But I’m not ignorant to the pressures on kids these days to fit in with their peer groups and to be able to talk about awesome experiences their parents have bestowed upon them.

So I’ve worked out my modus operandi to explain to my precious child for years to come why this is the case and why she is never, ever, going to have a fantastic birthday party like Sally. I’m going to lie. Well ok. If that sounds too harsh let’s say I’ll stretch the truth.

I’m going to tell Bells (my three year old) that mummies only have a certain amount of money for one special thing every year, and Sally’s mummy uses her money to hire ponies that hate being ridden by annoying children who grab them by the hair and kick them in the ribs so they go home and cry. Hopefully she will see the error of Sally’s mother’s ways and ask what special thing we will do for the year. Which will be my cue to explain that we do a much more special thing than Sally’s diabetes-enabling, pony-abusing, mother because I take us both to Bali where we swim for hours in the pool and Mummy drinks Daiquiris which make her relaxed and fun and, really Bells, if you had to choose would you prefer a happy mummy or diabetes in later life?

Yep. I reckon I’m on a winner with that one. Sally’s mum is probably having a nervous breakdown from the stresses of organising a small child’s birthday party of epic proportions while I am sitting on my couch googling Bali Villas and thinking about how many Christmas presents I can buy in one Balinese DVD store. What can I say? I’m super practical.

But I’m not ignorant to the pressures on kids these days to fit in with their peer groups and to be able to talk about awesome experiences their parents have bestowed upon them.

I’m sharing all of this with you because my daughter turned three in October. I can recall like it was yesterday being asked to feature on the cover of the inaugural Offspring magazine when she was only a few months old. But I can honestly say that back then, I wasn’t sure I should do it.

I was just easing into my breakfast show on 92.9 and by easing I mean struggling. Being up from 3.30am whilst breastfeeding and thinking of strategies to get inside Lady Gaga’s hotel room are a lot to deal with, and I felt quite alone as I’m not the type of person to let on that I was finding circumstances tough or that I wasn’t getting enough sleep. Unfortunately both were the case but I kept those emotions locked away and I pushed on because I had no other option. I had to work to earn money, I’d made a commitment to my co-hosts and I’d said I was ready to come back. Also, I was not a typical role model parent (I was a single mum working full-time and living with my Dad), and these facts only served to lower my self-esteem and I absolutely doubted my capabilities as a parent. So to be approached by a parenting magazine to talk about parenting was completely out of my realm. But I hesitantly said yes.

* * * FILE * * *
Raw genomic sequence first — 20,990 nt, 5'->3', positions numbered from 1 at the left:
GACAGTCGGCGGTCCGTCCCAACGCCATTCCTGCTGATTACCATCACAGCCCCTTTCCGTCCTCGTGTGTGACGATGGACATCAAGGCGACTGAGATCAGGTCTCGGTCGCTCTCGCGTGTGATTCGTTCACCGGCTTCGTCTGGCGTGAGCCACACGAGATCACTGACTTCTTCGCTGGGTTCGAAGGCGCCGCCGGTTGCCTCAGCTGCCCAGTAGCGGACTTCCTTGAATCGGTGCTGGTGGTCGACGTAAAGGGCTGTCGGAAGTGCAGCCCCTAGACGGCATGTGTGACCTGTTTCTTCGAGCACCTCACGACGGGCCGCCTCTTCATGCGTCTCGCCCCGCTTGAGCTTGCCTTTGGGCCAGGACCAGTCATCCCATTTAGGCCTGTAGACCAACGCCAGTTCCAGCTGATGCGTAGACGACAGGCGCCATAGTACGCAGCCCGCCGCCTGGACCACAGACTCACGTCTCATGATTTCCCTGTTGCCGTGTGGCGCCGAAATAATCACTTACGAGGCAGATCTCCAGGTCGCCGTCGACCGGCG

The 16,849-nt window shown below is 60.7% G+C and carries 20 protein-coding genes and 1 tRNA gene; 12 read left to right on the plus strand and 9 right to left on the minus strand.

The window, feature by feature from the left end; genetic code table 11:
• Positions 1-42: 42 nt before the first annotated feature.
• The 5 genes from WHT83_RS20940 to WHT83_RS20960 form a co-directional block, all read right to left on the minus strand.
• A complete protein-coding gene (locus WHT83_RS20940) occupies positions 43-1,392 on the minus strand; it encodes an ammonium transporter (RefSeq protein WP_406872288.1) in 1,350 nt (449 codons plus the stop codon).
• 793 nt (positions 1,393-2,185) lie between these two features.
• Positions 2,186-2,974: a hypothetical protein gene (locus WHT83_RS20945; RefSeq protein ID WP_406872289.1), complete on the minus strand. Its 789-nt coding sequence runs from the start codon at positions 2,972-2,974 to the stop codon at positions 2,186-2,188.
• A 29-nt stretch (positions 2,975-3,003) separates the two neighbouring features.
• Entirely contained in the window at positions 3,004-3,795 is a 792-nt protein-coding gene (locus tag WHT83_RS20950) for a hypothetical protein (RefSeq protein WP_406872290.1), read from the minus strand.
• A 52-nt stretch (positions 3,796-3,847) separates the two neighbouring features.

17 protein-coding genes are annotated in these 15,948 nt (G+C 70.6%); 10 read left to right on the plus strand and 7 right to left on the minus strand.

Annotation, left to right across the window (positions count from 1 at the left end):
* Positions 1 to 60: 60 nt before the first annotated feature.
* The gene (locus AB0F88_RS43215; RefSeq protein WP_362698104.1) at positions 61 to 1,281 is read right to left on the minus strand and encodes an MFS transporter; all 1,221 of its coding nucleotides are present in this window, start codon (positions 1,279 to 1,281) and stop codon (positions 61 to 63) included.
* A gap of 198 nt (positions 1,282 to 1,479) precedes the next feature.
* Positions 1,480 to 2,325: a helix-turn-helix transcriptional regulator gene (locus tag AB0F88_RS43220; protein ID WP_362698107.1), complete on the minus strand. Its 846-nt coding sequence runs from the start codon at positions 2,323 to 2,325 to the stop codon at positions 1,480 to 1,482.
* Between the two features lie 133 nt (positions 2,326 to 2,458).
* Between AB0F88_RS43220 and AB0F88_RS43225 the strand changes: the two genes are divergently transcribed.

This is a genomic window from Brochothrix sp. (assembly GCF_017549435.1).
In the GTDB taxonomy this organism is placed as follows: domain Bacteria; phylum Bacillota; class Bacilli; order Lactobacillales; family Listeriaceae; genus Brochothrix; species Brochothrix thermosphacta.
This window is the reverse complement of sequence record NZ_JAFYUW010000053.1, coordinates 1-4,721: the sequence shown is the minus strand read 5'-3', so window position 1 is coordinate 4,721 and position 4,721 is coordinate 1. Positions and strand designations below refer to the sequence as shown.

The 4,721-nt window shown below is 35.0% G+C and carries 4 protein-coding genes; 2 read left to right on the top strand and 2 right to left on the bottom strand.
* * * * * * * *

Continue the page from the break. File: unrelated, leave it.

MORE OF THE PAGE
I was met at my house a few days later by a young girl who looked about 18 years old. It turns out she was Offspring’s founder and editor, Kate, and after chatting with her for a few hours I realised there were others out there juggling being mothers and wives, while taking on jobs and careers that are, to be brutally honest, really bloody challenging. That day was, as they say, a game changer. My meeting with Kate opened my eyes to the fact that there are lots of women doing more challenging jobs than me and doing them well.

Since then I have become less hard on myself about the parenting decisions I have made and will continue to make. I am a busy working mum who still loathes the thought of organising a child’s birthday party. So when my workplace offered to do just that for Isabella, I jumped at the opportunity and it was an absolute blast. The very first ‘Baby Rave’ in Perth on the rooftop of my station. There were 30 kids dressed up as little Ravers, 30 parents who were thrilled they didn’t have to do anything at all, a kiddy dance floor, Wiggles music blasting through a loudspeaker, kids dancing while shoving handfuls of lollies into their mouths, bubble machines, balloon animals and a Miss Maud’s Dora Backpack cake. Brilliant. Because I organised nothing. I wonder what Sally’s mum would’ve thought? But then again, should I really care if my kid had fun on her birthday?

More and more women are going under the knife each year for breast augmentation surgery, for most it is about improving appearance and boosting self-confidence or getting back those pre-baby boobs. Offspring examined why these bags of silicone (or saline) are proving so popular and what is involved when you take the step to enhance your chest.